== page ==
I found this post on my Facebook timeline (which was oddly compelling; damn you, Facebook, for finding new ways to help me procrastinate). I wrote it in the middle of February, 2011. But its information seems especially useful just now, in the midst of the harvest season, as I make an effort to fill the cold cellar, cupboards, and freezer. Though I haven’t felt very domestic this summer, somehow the arrival of September gives me the sudden urge to preserve. I feel it in the changing light and the leaves starting to fall, and the yellowing tomato plants: now is the time, hurry, hurry!
I had help this weekend. Caught up in a writing spell, and in possession of a bin of pears afflicted by fruit flies, Kevin offered to learn the fine art of saucing and canning. (Actually, it’s more of a craft than an art, and a bit tedious as he discovered, but he also discovered that he could can pearsauce while watching soccer. Win!) My mother told my aunt who was thrilled because apparently my uncle cans every summer. And then Kevin went to pick up kids at a friend’s house, and discovered that the dad was in the middle of — you guessed it! — canning.
Photos and original post below.
Some food stores well in our cold cellar. Some food does not. The sweet keeper squash is still going strong, but all other squashes are turning, uh, squishy. Squishes. We’ve kept them past their prime. Note to self: buy in bulk early in the season, eat lots, and by January at the very latest, shred and freeze the rest. Late February is too late. Although also note: some slightly squishy squash may be peeled and turned into soup.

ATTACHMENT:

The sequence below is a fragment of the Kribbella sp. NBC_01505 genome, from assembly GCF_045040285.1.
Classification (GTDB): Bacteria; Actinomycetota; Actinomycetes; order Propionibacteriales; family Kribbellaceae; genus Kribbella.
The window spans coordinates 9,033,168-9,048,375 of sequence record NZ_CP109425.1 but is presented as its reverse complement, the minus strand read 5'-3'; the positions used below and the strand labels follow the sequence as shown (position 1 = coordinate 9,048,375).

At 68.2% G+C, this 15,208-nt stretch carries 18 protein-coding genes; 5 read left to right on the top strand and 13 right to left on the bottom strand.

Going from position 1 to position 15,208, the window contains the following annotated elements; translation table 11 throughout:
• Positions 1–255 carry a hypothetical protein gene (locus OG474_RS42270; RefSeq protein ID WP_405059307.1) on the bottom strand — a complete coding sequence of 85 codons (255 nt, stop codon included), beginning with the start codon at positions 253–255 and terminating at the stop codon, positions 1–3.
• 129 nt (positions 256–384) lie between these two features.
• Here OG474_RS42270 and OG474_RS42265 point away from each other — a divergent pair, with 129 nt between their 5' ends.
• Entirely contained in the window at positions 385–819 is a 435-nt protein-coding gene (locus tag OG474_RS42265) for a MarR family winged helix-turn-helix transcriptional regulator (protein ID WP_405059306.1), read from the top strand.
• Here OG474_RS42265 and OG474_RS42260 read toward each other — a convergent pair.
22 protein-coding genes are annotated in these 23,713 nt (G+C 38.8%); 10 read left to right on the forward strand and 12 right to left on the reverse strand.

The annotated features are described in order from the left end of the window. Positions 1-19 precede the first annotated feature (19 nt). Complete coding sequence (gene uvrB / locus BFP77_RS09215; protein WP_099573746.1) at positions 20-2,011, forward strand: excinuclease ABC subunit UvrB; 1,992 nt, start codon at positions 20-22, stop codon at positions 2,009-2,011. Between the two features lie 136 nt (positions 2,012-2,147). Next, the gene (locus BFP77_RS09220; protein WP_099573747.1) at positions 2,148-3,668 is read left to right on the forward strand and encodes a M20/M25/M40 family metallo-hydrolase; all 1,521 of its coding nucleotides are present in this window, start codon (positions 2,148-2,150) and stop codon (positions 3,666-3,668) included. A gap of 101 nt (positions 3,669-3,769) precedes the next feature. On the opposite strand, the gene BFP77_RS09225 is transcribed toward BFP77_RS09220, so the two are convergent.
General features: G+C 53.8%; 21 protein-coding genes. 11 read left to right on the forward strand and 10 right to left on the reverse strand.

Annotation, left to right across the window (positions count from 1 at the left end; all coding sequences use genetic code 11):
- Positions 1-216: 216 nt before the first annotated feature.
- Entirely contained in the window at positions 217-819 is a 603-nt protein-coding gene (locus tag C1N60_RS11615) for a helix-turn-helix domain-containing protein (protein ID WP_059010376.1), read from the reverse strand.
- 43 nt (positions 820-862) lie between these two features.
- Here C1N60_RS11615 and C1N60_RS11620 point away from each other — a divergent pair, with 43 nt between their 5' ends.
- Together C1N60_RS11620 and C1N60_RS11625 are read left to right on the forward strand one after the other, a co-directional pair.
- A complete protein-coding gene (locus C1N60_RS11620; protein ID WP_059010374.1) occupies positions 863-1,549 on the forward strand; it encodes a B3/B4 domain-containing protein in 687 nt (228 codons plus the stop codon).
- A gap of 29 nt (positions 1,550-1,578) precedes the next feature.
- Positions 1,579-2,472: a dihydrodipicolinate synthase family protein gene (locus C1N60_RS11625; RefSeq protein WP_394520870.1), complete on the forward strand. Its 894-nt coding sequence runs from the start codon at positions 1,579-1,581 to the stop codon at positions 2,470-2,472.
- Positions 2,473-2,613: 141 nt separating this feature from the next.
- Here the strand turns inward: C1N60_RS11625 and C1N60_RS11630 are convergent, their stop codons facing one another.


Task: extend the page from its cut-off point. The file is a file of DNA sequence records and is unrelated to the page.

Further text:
Excellent keepers: garlic, stored in brown paper bags (I love my Ontario garlic! If you think you know garlic, and you’ve only ever met grocery store Chinese-grown garlic, I would like to introduce you to a whole different vegetable [is it a vegetable?]); potatoes, as long as you root through the big bag and compost any soft specimens–they keep best stored in smaller amounts in brown paper bags; beets, just like potatoes, only everyone gets much more tired of them, and kind of wishes they wouldn’t keep so well (though they do make good pickles).
Good keepers: apples. Our cold cellar can’t preserve them as well as Martin’s, our local apple farm, but we buy half a bushel or more at a time, and, stored in our cold cellar, they stay crispy ’til eaten. But we can go through half a bushel in two weeks, so it’s hard to put a fine end date on their cold cellar lives.